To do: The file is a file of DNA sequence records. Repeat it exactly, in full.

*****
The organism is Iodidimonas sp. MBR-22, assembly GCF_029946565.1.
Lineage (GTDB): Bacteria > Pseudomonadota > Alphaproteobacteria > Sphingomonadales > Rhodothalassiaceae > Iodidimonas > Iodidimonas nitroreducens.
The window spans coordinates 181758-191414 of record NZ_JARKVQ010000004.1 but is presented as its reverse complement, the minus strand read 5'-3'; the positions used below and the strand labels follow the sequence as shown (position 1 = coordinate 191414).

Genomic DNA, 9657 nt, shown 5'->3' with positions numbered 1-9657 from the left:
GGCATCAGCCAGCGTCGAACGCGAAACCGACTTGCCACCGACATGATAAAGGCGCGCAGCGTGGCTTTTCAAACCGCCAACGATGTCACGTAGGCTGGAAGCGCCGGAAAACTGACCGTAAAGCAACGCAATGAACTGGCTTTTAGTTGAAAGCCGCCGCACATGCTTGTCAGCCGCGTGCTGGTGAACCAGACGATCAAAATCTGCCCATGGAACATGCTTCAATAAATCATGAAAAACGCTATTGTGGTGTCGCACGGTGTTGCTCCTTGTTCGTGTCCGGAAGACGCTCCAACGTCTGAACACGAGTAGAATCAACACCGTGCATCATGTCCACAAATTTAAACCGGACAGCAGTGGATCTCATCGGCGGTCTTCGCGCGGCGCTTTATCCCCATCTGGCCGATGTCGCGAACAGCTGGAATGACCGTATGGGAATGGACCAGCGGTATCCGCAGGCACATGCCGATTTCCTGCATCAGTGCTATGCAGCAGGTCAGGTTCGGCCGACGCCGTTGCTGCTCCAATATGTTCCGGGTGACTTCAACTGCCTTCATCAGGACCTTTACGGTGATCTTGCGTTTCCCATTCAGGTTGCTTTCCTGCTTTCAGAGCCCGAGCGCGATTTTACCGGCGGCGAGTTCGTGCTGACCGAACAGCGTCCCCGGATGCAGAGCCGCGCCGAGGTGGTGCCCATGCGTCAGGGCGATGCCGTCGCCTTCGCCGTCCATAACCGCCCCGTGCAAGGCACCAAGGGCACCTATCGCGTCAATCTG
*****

The organism is Iodidimonas sp. MBR-22, assembly GCF_029946565.1.
Lineage (GTDB): Bacteria > Pseudomonadota > Alphaproteobacteria > Sphingomonadales > Rhodothalassiaceae > Iodidimonas > Iodidimonas nitroreducens.
The window spans coordinates 181758-191414 of record NZ_JARKVQ010000004.1 but is presented as its reverse complement, the minus strand read 5'-3'; the positions used below and the strand labels follow the sequence as shown (position 1 = coordinate 191414).

Genomic DNA, 9657 nt, shown 5'->3' with positions numbered 1-9657 from the left:
GGCATCAGCCAGCGTCGAACGCGAAACCGACTTGCCACCGACATGATAAAGGCGCGCAGCGTGGCTTTTCAAACCGCCAACGATGTCACGTAGGCTGGAAGCGCCGGAAAACTGACCGTAAAGCAACGCAATGAACTGGCTTTTAGTTGAAAGCCGCCGCACATGCTTGTCAGCCGCGTGCTGGTGAACCAGACGATCAAAATCTGCCCATGGAACATGCTTCAATAAATCATGAAAAACGCTATTGTGGTGTCGCACGGTGTTGCTCCTTGTTCGTGTCCGGAAGACGCTCCAACGTCTGAACACGAGTAGAATCAACACCGTGCATCATGTCCACAAATTTAAACCGGACAGCAGTGGATCTCATCGGCGGTCTTCGCGCGGCGCTTTATCCCCATCTGGCCGATGTCGCGAACAGCTGGAATGACCGTATGGGAATGGACCAGCGGTATCCGCAGGCACATGCCGATTTCCTGCATCAGTGCTATGCAGCAGGTCAGGTTCGGCCGACGCCGTTGCTGCTCCAATATGTTCCGGGTGACTTCAACTGCCTTCATCAGGACCTTTACGGTGATCTTGCGTTTCCCATTCAGGTTGCTTTCCTGCTTTCAGAGCCCGAGCGCGATTTTACCGGCGGCGAGTTCGTGCTGACCGAACAGCGTCCCCGGATGCAGAGCCGCGCCGAGGTGGTGCCCATGCGTCAGGGCGATGCCGTCGCCTTCGCCGTCCATAACCGCCCCGTGCAAGGCACCAAGGGCACCTATCGCGTCAATCTG